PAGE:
And then there is Oliver, the mysterious, silver-haired boy who does not seem to have a flavor. (Amy has synesthesia and “tastes” peoples’ personalities.) Though her friends think he’s trouble with a capital T, Amy gravitates to Oliver, and vice versa. But for reasons not yet revealed, Oliver’s very existence is classified – and their continued friendship endangers Amy’s life. Enter: the alien artifact and mysterious murder.

Volume 6 collects episodes 76 through 92 of the WEBTOON comic, originally published between 8/24/16 and 12/15/16 (yes, the trade paperbacks are very far behind! Do yourself a favor and create a WEBTOON account so you can stay up to date.)

One thing I don’t love about the trade paperbacks is that the plot seems to progress at a snail’s pace, and Volume 6 is no exception; 256 pages and we’re still not done with Spirit Week! Still, this is an enjoyable and bittersweet collection.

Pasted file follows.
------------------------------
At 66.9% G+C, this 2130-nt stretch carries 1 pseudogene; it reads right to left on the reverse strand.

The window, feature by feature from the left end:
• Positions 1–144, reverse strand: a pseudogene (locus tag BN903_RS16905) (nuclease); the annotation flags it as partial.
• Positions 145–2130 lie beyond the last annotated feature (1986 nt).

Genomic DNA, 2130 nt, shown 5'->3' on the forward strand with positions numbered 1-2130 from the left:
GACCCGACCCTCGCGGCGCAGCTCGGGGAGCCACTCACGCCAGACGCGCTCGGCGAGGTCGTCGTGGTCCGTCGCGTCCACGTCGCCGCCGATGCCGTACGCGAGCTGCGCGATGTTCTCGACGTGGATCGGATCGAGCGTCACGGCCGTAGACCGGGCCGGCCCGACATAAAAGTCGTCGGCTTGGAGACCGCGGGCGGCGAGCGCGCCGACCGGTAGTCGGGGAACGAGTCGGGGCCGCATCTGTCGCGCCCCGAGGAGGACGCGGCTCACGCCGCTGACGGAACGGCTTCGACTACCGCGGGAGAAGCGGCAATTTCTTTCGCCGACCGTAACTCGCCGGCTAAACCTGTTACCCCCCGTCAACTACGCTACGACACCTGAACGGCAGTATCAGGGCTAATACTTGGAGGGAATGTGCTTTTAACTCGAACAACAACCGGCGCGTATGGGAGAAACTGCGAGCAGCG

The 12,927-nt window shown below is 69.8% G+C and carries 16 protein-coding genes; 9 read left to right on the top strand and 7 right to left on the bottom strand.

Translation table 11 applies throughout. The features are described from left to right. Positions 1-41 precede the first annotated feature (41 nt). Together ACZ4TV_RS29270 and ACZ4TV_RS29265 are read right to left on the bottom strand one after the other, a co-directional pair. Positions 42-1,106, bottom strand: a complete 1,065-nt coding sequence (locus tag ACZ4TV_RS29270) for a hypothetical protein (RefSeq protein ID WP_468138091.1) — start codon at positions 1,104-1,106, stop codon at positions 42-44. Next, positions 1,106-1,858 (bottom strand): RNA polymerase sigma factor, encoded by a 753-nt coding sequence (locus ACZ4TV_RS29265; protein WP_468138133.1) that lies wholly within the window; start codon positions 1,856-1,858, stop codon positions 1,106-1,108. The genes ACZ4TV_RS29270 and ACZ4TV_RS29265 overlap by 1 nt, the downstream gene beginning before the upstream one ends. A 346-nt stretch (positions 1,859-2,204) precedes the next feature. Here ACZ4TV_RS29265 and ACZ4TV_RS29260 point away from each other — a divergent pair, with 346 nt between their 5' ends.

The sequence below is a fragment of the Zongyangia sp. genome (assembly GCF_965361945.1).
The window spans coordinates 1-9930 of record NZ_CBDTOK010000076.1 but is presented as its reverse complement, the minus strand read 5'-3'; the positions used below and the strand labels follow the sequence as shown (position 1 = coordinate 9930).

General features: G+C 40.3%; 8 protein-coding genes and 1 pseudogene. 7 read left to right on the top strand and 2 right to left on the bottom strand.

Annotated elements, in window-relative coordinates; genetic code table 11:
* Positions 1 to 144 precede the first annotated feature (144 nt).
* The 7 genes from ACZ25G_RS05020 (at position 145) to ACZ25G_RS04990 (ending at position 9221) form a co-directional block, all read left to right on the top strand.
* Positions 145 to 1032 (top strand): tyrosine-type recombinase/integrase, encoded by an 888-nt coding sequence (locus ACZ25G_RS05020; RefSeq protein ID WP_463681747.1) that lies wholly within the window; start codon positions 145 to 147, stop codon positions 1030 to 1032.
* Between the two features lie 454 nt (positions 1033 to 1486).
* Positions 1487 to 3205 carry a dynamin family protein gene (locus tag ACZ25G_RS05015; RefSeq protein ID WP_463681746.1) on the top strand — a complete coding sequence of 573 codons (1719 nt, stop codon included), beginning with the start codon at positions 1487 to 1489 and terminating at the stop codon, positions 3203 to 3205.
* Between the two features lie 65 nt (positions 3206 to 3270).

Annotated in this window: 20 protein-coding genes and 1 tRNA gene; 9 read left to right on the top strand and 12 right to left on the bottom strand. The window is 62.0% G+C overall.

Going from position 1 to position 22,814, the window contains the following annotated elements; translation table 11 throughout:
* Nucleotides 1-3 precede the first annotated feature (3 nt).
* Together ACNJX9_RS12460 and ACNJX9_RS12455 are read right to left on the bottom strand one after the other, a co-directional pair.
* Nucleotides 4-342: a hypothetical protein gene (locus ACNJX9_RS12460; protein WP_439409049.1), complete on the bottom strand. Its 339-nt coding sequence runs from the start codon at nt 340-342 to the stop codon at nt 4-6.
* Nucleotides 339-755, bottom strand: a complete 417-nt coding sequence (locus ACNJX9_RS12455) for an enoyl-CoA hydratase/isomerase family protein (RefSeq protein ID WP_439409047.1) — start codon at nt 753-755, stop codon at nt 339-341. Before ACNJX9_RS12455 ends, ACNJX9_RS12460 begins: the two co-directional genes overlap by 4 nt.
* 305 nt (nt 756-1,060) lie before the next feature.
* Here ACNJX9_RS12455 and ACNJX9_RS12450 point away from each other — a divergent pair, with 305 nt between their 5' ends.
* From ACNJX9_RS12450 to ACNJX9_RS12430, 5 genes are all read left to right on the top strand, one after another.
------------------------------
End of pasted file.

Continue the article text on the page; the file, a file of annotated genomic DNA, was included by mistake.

Volume 6 sees Oliver continue to distance himself from Amy, while fissures deepen among some of Amy’s friends. Amy gets to experience her first snowfall – and snow day! – for which mom thankfully yet temporarily lifts her grounding (that’s a whole ‘nother story). Amy finally discovers Oliver’s flavor (orange with hints of cinnamon, brimming with passion and vibrancy and life – the complete opposite of Nothing) – revealed, oddly enough, as he’s beating the piss out of a bully. Before she can even begin to process, Oliver and his foster dad Dr. Kim vanish, just as mysteriously as they arrived.